Owners of Thurso's Messy Nessy 'extremely excited' as they prepare for reopening
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The owners of a popular soft-play centre in Thurso say they are "extremely excited" to be getting back to business from the start of next week following the latest easing of Scotland's Covid-19 restrictions.
Messy Nessy in Rotterdam Street will reopen on Monday and the couple who run it, Ian and Fiona Carlisle, have been "absolutely inundated" with bookings and enquiries. They say they are overwhelmed by the level of support from the public.
First Minister Nicola Sturgeon confirmed on Tuesday that Highland will go down to level one restrictions from this weekend, allowing soft play to restart.
“We’re opening at nine o’clock on Monday morning," Mr Carlisle said. “We are extremely excited.
“There’s a booking system and lots of restrictions in place. We’re going through all the guidelines at the moment."
Soft-play centres across Scotland had to shut in March last year because of the pandemic. Messy Nessy was able to start up in November but was forced to close again at the end of December as restrictions were tightened. That had been "devastating", Mr Carlisle admitted.
“We have completely struggled over this last year," he said. “We got to open for a few weeks before we were closed again. But the customers were great, they filled all the slots we had."
He praised the community for buying ceramics and other craft items produced at Messy Nessy, saying this had "helped us keep ticking over".
The couple have been grateful for the support they received from the North Highland Regeneration Fund, managed by Caithness Chamber of Commerce, and they have also benefited from the UK government's furlough scheme. “We are using the new Kickstart initiative as well to be able to employ two members of staff because we believe we’re going to be quite busy when we start,” Mr Carlisle said.
There are now five staff, including the owners.
“We’ve almost completed our booking app and it’s ready to go,” Mr Carlisle said.
“Our message box is absolutely inundated just now. Everyone is ‘How do we book?’ ‘How do we book?’ It’s great.
“We are overwhelmed with the support we are getting from the public."
He revealed that they had been apprehensive about the prospects of opening up again.
"We didn’t think we were going to get to open at all, due to so much conflicting information coming through from the other play centres. Obviously Glasgow and some other areas aren’t going to open at all yet – they’ve only gone down to level two.
“We felt for a while that it was a completely political thing. You had the Scottish Government saying ‘funding has to come from Westminster’, you had Westminster saying ‘well, we’ve said you can open – it’s the Scottish Government that says you can’t’.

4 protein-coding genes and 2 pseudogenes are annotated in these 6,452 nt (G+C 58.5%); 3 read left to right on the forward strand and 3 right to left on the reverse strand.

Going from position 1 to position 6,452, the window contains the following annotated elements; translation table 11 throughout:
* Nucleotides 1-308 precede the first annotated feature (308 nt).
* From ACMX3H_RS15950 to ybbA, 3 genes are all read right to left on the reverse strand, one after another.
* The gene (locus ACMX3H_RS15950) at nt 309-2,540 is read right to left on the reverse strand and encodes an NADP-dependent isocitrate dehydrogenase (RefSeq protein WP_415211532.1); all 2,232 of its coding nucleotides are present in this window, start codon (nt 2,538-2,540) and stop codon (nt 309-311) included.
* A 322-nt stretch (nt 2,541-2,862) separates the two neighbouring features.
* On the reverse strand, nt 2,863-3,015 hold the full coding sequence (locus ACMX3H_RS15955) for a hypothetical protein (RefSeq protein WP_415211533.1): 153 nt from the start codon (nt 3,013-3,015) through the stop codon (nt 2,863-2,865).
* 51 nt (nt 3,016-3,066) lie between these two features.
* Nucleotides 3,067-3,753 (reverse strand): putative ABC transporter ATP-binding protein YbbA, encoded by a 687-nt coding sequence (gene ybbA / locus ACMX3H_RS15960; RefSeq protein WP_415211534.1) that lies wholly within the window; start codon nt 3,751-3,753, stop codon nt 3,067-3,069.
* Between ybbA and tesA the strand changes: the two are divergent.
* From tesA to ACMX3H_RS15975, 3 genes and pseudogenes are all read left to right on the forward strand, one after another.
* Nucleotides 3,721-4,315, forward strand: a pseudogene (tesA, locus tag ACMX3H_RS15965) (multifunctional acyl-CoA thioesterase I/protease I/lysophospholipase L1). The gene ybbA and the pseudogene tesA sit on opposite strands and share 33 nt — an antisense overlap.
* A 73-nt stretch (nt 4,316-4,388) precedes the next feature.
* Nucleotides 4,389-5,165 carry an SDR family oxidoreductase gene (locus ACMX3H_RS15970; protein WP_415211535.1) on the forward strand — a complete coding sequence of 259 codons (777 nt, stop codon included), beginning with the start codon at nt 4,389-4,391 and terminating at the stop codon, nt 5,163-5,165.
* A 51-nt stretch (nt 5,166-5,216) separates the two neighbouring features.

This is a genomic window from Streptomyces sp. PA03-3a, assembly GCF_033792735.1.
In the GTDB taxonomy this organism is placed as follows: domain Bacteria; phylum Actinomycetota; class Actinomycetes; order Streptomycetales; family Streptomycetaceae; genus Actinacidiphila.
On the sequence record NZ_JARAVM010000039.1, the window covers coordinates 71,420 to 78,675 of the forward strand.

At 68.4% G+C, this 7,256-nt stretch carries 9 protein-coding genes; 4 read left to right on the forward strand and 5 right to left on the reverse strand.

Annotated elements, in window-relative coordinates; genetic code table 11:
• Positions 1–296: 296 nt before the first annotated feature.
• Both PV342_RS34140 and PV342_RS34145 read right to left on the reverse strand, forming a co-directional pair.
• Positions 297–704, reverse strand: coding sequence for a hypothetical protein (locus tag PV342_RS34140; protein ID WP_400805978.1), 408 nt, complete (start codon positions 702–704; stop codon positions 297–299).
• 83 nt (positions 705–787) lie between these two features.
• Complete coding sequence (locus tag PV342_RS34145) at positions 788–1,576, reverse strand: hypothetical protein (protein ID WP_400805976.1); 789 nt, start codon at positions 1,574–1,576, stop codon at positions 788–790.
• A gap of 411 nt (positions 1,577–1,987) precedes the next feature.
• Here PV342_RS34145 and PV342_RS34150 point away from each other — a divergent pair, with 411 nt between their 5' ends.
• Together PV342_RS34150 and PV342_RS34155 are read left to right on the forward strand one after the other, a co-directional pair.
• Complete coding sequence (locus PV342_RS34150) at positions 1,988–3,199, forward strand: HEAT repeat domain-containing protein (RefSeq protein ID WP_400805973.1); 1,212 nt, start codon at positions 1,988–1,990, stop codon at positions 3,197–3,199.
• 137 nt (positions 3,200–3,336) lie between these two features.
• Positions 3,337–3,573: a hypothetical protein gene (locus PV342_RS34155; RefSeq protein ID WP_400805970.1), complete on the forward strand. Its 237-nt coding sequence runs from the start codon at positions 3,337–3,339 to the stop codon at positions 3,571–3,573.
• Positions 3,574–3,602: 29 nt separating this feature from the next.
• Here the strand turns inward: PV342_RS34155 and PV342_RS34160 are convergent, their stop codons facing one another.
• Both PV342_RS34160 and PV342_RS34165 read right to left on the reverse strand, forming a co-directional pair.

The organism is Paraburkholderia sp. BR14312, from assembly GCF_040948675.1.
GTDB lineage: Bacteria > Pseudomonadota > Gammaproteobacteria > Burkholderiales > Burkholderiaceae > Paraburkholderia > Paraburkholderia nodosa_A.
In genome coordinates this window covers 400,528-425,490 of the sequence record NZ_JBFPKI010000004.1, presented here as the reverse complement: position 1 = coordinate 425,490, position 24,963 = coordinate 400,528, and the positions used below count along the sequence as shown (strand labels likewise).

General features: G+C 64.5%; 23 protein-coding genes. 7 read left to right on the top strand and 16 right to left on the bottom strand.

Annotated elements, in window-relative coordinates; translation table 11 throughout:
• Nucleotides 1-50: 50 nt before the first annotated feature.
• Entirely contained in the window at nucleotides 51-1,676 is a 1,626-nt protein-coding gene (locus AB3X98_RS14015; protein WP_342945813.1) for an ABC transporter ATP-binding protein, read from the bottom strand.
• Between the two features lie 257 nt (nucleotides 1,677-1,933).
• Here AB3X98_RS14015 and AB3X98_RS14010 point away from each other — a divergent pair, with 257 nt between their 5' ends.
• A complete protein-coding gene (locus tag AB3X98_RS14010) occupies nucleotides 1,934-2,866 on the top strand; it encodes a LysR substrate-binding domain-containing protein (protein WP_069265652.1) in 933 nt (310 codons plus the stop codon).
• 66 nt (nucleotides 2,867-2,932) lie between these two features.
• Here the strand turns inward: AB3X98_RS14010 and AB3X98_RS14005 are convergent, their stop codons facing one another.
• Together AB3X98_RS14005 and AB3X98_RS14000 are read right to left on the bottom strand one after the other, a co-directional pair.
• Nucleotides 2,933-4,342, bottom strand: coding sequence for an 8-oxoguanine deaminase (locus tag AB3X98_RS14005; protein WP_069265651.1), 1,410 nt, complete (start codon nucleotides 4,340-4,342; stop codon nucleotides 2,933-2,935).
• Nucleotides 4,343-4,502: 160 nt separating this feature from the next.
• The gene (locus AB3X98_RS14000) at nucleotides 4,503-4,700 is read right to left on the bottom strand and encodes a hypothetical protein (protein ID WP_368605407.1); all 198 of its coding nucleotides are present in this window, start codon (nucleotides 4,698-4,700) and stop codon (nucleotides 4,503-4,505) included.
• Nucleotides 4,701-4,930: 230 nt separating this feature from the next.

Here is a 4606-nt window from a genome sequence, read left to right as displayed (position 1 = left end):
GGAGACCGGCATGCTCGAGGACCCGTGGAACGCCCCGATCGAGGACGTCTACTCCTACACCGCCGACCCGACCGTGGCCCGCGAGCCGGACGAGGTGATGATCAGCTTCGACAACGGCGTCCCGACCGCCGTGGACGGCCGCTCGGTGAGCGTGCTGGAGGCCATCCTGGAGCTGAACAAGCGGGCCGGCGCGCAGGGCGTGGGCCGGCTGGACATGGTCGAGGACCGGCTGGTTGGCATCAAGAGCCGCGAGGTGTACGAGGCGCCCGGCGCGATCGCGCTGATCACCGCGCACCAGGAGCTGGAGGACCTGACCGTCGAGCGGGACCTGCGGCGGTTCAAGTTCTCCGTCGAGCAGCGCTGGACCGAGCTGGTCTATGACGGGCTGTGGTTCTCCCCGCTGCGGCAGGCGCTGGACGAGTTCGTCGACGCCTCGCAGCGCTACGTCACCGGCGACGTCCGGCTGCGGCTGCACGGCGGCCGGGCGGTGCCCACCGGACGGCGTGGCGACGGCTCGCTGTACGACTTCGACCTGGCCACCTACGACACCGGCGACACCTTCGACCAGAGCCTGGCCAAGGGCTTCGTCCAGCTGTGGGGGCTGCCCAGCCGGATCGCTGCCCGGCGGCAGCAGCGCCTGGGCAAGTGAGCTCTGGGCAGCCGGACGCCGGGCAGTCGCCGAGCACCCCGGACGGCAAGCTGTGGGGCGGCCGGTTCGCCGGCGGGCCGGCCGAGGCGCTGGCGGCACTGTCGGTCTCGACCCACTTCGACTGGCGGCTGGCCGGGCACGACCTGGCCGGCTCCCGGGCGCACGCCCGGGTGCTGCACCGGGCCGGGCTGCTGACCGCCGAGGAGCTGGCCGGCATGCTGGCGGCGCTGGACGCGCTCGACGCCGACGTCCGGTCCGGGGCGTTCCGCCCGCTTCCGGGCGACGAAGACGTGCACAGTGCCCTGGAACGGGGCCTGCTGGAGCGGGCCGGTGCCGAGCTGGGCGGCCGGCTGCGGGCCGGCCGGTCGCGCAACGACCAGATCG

“It was always conflicting information, no-one willing to pick up any ownership to do with it. Every time we were promised that something was going to get mentioned on one of the briefings, it wasn’t at all.
“We are lucky enough that we have a great sense of community up here that helps support small businesses like us. It’s the bigger businesses down south that have thousands upon thousands of pounds a month in rent and insurance and everything else that don’t get to open their doors at all, they’re the ones that are worse off than us.”
Mr Carlisle described Messy Nessy as a community hub used by people from across Caithness and parts of Sutherland. As well as the children's play activities there are adult classes ranging from ceramics, glass-fusing and jewellery-making to knitting and crochet as well as yoga.
“We get regular customers from Tongue and all up west coming this way," he said. "And for our baby groups people come through from Wick, which is brilliant.”
One part of the centre that will remain off-limits for now is the ball pit.
“The ball pit won’t be open because we have to clean it between sessions," Mr Carlisle explained. "Each session we do lasts an hour and then we close the whole section for half an hour while we clean and ventilate for the next people.
"For us to properly clean our ball pit takes about nine-and-a-half hours, so the ball pit is out of the question at the moment.”
Highland will go down from level two to level one Covid-19 restrictions from Saturday morning. It is one of a number of Scottish regions to be moved down a level.
The decision was taken because in many parts of mainland Scotland the number of cases are at low levels and are broadly stable, the First Minister said in a speech at Holyrood.
It means that:
• Limits to meeting indoors will be increased to eight people three households
• 12 people from 12 households will be able to meet outdoors
• 100 people instead of 50 will be allowed to attend weddings and funerals
• Soft-play centres and funfairs can open
Ms Sturgeon said: "I know these changes will be welcome but please continue to be careful. That applies to all of us."
During her speech on Tuesday she pointed out that the vaccine was proving effective against the new variants and that full vaccination was vital to tackling the virus. She said it was still important to err on the side of caution and added: "We are not quite there yet."
Ms Sturgeon acknowledged that her announcement would feel like a “mixed bag", as some council areas will stay in level two.
"That reflects the fact that we are in a transition phase," she said. "But the vaccines are changing the game. And that means we can still be optimistic about our chances of much more normality over the summer and beyond.
“As always, all of us have a part to play in beating this virus back. So please, stick with it, and each other.”